Green Exercise Research Group (UoE)

The home of Green Exercise research at the University of Essex

Who we are

At the University of Essex we have been researching the concept of Green Exercise for 14 years, coining the term itself in 2003.  The Green Exercise Research Team comprises experts in the areas of exercise physiology, health and well-being, environmental sustainability, community engagement, behaviour change.

What we do

We examine where, when, how and why Green Exercise brings health and well-being benefits.  We aim to understand who can benefit most from Green Exercise, and how it can be used as a means to drive behaviour change.

We also research Green Care - nature-based interventions that promote health and well-being outcomes, often for specific vulnerable groups.

Our research has far-reaching implications for both public health and environmental agenda at a local, national and international level.

The team

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Dr Mike Rogerson

Mike is the Green Exercise Research Team's Research Officer. His research has merged existing research methods to compare different environmental exercise settings, focusing on understanding how characteristics of the individual, exercise and environment can influence cognitive and psychological wellbeing outcomes of green exercise participation. Mike is project lead on current evaluation work.

For staff profile click here

And can be found at twitter @Mike_Rogerson_ 

Dr Jo Barton

Jo is a Lecturer in Sports and Exercise Science and leads the Green  Exercise research programme at the University of Essex. Her research primarily focuses on the acute health outcomes of exercising in different environments. She is interested in the physiological and psychological effects of green exercise during exercise and post-recovery. Jo works with a range of vulnerable groups including youth at risk, adults experiencing mental ill-health, children and older adults to explore how green exercise can be used as a vehicle to drive behavior change. 

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Dr Valerie Gladwell

Valerie was awarded a 3 year Economic and Social Research Council early career fellowship in 2009, to investigate the benefits of green exercise for mainly physiological but also psychological health. Alongside her former British Heart Foundation PhD student, she has also explored the impact of green exercise in reducing stress within the workplace. 

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Professor Jules Pretty OBE

Jules is Deputy Vice-Chancellor of the University of Essex and Professor of Environment and Society. Author of 18 books, he is a Fellow of the Society of Biology and the Royal Society of Arts, former Deputy-Chair of the government's Advisory Committee on Releases to the Environment, and have served on advisory committees for a number of government department and research councils. Jules received an OBE in 2006 for services to sustainable agriculture, and an honorary degree from Ohio State University in 2009.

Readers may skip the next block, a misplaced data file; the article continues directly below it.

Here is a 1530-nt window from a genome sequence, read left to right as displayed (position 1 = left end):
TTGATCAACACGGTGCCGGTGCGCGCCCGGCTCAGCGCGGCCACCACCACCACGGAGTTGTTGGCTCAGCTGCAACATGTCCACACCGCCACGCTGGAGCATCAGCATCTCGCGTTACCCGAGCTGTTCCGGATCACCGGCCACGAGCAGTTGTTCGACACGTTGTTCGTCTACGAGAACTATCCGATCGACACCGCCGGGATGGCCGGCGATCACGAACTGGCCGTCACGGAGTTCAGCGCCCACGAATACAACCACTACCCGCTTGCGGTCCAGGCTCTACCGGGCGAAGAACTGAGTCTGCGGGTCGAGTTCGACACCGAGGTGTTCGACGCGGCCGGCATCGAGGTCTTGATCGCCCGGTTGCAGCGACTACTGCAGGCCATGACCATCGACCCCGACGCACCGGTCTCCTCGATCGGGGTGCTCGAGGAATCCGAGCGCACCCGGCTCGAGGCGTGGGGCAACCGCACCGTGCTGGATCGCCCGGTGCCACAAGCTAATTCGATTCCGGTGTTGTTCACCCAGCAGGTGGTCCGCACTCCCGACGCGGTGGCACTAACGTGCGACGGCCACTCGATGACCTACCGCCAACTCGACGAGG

For staff profile click here

For personal website cllck here

And can be found at twitter @JulesPretty1 


John-James Wooller

John's research primarily focuses on the cognitive mechanisms responsible for green exercise. Existent research shows that Green Exercise is beneficial to psychological well-being, but to date very little research has focused on the underlying cognitive mechanisms responsible for this effect. By better understanding the reasons behind these positive psychological effects, it will be possible to maximise the benefits of green exercise programmes.

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Matthew Slavin

Matthew is a psychologist currently completing his Doctorate in Clinical Psychology at the University of Essex. Matthew started his career in outdoor sports, working with children and young people with learning disabilities as well as marginalised youth and young offenders. He continues to combine his interests in clinical psychology, developmental psychology, trauma and outdoor pursuits, both in his clinical practice and research, and is exploring the use of ‘Adventure Therapy’ for young adults affected by chronic health conditions.

For staff profile click here

And can be found at twitter @SlavinMatthew 


Dr Rachel Bragg 

Rachel is a visiting Fellow at the University of Essex, and Development Coordinator of Social Farms & Gardens.  Her research, training skills and expertise are in the area of green exercise and green care, care farming,  community development, farming and food systems, sustainable agriculture, deliberative and participatory methods for assessments in many contexts.

For Rachel's research profile click here

Dr Paul Freeman

Paul is a lecturer in sports and exercise sciences. In addition to other topics in sports and exercise psychology, his research interests include beliefs about green exercise behaviour - an area he is examining with Dr Valerie Gladwell and Elliott Flowers

For staff profile click here